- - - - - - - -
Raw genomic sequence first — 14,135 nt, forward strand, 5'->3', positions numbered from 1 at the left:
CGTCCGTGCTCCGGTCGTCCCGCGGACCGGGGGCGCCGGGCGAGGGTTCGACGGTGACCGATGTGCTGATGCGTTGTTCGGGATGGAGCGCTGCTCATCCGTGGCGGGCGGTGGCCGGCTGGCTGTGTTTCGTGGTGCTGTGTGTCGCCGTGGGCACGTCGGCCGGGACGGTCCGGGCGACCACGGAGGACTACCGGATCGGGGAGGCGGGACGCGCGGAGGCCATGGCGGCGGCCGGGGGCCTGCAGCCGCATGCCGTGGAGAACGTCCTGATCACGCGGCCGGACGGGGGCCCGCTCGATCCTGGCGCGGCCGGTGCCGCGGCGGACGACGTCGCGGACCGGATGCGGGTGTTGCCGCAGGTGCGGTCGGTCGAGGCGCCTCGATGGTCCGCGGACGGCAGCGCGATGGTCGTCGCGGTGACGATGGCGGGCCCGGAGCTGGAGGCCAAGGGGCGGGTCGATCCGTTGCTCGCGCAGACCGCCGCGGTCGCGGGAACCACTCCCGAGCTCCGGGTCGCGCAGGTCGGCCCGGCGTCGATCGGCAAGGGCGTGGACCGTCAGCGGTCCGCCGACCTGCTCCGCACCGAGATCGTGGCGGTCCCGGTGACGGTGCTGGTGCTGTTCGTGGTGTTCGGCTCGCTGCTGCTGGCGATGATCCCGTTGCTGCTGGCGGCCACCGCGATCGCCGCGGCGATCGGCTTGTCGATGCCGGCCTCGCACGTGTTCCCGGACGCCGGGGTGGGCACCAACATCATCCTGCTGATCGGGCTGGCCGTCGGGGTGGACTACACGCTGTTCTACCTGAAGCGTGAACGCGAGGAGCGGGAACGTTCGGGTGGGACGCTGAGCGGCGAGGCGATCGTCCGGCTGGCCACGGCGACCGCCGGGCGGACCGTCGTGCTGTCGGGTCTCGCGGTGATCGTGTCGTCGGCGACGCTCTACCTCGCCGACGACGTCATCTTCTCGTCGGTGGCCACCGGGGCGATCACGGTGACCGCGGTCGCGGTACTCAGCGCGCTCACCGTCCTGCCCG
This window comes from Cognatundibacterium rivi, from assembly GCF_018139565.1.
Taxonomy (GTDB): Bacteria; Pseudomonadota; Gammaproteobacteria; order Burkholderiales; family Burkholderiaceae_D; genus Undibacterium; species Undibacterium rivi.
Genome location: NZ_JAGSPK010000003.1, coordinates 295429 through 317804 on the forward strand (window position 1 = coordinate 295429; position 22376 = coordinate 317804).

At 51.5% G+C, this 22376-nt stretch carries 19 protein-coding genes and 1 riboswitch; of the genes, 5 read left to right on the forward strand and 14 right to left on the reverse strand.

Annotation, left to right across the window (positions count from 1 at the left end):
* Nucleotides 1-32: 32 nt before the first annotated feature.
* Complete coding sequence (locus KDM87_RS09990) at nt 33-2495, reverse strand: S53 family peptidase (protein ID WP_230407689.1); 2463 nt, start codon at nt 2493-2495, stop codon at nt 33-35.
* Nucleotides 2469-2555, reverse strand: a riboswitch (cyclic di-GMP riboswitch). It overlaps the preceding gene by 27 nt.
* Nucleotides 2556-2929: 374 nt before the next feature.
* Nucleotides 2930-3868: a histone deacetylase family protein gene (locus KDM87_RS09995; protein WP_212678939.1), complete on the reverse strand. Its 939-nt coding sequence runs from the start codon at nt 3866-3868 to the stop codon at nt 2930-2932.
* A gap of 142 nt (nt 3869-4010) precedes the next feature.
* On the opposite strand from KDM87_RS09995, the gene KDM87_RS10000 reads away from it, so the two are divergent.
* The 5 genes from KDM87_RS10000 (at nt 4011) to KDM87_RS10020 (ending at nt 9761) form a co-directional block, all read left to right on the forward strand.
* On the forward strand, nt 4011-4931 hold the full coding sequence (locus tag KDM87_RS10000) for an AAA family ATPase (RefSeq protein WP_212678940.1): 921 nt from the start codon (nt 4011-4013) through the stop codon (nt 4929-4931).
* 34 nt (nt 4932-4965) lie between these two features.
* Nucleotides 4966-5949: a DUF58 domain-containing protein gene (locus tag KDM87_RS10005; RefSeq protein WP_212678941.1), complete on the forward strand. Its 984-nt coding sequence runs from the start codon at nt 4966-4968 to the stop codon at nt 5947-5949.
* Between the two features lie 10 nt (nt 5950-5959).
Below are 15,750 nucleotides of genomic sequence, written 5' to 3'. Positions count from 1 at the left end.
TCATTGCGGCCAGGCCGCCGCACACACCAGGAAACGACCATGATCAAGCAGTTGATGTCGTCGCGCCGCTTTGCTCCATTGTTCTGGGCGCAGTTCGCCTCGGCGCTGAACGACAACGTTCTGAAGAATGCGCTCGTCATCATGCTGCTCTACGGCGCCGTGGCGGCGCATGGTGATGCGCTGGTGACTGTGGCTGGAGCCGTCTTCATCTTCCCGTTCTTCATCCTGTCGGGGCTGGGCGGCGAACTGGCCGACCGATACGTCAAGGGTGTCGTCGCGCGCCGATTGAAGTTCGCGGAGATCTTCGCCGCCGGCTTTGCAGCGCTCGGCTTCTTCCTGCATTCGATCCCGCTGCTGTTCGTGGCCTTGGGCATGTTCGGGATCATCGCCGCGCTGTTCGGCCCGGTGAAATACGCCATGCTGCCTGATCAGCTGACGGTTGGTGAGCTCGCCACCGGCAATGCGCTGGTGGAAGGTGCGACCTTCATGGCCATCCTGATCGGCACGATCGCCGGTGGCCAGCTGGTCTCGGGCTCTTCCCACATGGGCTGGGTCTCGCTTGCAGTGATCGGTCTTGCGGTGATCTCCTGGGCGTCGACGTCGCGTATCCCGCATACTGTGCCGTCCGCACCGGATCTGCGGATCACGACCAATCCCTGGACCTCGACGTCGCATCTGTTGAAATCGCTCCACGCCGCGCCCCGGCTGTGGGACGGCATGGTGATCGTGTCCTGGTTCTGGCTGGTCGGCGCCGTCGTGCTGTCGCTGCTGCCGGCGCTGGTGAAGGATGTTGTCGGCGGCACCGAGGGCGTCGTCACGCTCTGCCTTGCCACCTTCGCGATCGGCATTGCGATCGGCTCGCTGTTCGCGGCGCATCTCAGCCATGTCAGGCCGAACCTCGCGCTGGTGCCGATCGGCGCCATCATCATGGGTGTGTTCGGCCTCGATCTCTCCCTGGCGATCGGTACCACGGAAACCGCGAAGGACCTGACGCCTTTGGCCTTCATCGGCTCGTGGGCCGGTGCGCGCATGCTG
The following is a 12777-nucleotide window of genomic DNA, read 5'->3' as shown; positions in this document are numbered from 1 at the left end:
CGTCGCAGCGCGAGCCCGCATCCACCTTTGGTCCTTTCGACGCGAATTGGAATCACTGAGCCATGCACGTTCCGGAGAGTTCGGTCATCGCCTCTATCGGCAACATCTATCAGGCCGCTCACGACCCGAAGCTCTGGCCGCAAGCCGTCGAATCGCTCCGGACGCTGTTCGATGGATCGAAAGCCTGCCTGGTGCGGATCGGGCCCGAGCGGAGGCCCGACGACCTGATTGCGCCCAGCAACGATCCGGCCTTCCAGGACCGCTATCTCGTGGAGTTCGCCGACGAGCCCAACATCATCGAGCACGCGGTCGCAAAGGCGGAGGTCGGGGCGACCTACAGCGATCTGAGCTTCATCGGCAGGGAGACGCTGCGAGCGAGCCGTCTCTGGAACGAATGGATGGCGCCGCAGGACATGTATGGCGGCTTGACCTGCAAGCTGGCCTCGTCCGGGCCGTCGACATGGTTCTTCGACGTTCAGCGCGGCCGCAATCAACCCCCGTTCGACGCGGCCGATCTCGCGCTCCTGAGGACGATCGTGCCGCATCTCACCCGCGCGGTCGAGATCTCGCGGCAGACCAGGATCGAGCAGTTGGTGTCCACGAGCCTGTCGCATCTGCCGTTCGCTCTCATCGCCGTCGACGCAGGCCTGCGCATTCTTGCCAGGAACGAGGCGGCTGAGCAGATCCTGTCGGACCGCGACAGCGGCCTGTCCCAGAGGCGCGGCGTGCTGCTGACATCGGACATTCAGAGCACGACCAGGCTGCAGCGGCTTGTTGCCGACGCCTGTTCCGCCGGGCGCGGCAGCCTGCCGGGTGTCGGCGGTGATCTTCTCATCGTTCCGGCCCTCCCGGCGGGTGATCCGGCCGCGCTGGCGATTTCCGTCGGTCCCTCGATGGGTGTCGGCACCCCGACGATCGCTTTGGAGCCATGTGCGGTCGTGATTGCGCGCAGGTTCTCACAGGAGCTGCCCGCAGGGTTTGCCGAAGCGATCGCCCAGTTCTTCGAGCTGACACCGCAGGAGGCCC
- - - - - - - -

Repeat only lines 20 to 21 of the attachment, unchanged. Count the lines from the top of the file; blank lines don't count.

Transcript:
Below are 15,750 nucleotides of genomic sequence, written 5' to 3'. Positions count from 1 at the left end.
TCATTGCGGCCAGGCCGCCGCACACACCAGGAAACGACCATGATCAAGCAGTTGATGTCGTCGCGCCGCTTTGCTCCATTGTTCTGGGCGCAGTTCGCCTCGGCGCTGAACGACAACGTTCTGAAGAATGCGCTCGTCATCATGCTGCTCTACGGCGCCGTGGCGGCGCATGGTGATGCGCTGGTGACTGTGGCTGGAGCCGTCTTCATCTTCCCGTTCTTCATCCTGTCGGGGCTGGGCGGCGAACTGGCCGACCGATACGTCAAGGGTGTCGTCGCGCGCCGATTGAAGTTCGCGGAGATCTTCGCCGCCGGCTTTGCAGCGCTCGGCTTCTTCCTGCATTCGATCCCGCTGCTGTTCGTGGCCTTGGGCATGTTCGGGATCATCGCCGCGCTGTTCGGCCCGGTGAAATACGCCATGCTGCCTGATCAGCTGACGGTTGGTGAGCTCGCCACCGGCAATGCGCTGGTGGAAGGTGCGACCTTCATGGCCATCCTGATCGGCACGATCGCCGGTGGCCAGCTGGTCTCGGGCTCTTCCCACATGGGCTGGGTCTCGCTTGCAGTGATCGGTCTTGCGGTGATCTCCTGGGCGTCGACGTCGCGTATCCCGCATACTGTGCCGTCCGCACCGGATCTGCGGATCACGACCAATCCCTGGACCTCGACGTCGCATCTGTTGAAATCGCTCCACGCCGCGCCCCGGCTGTGGGACGGCATGGTGATCGTGTCCTGGTTCTGGCTGGTCGGCGCCGTCGTGCTGTCGCTGCTGCCGGCGCTGGTGAAGGATGTTGTCGGCGGCACCGAGGGCGTCGTCACGCTCTGCCTTGCCACCTTCGCGATCGGCATTGCGATCGGCTCGCTGTTCGCGGCGCATCTCAGCCATGTCAGGCCGAACCTCGCGCTGGTGCCGATCGGCGCCATCATCATGGGTGTGTTCGGCCTCGATCTCTCCCTGGCGATCGGTACCACGGAAACCGCGAAGGACCTGACGCCTTTGGCCTTCATCGGCTCGTGGGCCGGTGCGCGCATGCTG